Start Your Own Charity

A donor-advised fund offers tax advantages. But a family foundation lets you call all the shots.

Irving Kempner, the son of Holocaust survivors liberated by the U.S. Army, shows gratitude for his good fortune by giving to the American Jewish Committee, the U.S. Holocaust Memorial Museum and other charitable causes. When Kempner, a 59-year-old retired corporate executive (he was a vice-president of Gillette and chief executive of LoJack, the car-security company), makes grants, he does so through the Kempner Family Foundation.Kempner's "foundation" is actually a donor-advised fund, an account designed for philanthropic giving that is administered by a charity. Donor-advised funds provide more-attractive tax advantages than private foundations and are usually cheaper to operate. If you want to set up a family charitable fund, a donor-advised fund will likely meet your needs. But for some people, a family foundation may be a better way to go.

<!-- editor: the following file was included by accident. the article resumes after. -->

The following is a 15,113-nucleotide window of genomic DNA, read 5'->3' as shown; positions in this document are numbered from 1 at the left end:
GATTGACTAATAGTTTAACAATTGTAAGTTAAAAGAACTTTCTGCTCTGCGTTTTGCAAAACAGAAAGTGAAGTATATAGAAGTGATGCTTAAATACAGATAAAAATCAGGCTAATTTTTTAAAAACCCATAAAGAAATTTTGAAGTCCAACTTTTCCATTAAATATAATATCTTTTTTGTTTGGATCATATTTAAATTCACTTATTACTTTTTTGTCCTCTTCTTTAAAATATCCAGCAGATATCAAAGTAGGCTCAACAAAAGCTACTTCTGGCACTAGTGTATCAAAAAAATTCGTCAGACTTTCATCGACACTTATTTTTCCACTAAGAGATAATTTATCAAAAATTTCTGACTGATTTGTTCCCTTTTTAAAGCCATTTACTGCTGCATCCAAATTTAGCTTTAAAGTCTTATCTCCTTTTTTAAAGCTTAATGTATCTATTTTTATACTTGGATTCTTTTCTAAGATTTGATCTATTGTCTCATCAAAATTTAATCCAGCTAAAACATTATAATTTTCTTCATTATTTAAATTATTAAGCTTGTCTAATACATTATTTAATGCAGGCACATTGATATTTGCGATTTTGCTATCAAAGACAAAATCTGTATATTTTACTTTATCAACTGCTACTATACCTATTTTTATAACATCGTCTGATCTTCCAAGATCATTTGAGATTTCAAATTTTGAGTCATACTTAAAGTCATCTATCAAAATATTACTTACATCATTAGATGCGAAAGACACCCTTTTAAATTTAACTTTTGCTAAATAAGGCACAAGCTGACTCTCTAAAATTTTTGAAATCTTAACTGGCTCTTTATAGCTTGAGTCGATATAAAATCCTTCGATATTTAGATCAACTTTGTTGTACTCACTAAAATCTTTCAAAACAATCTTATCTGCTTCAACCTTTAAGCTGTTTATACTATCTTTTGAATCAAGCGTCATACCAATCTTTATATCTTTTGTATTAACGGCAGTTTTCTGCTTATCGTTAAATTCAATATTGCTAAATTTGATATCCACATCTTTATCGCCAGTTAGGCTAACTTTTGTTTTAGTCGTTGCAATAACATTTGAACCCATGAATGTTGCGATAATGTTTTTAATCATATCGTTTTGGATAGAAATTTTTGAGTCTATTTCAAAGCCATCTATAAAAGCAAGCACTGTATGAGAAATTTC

One critical factor is how much and how often you give. For instance, you should expect to set aside at least $5,000 to start a donor-advised fund sponsored by a financial firm. Many community foundations can set up a fund for $1,000 or less if you give regularly. But it usually takes at least $250,000 in assets to make a private foundation worth the cost.

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Contributing Editor, Kiplinger's Personal Finance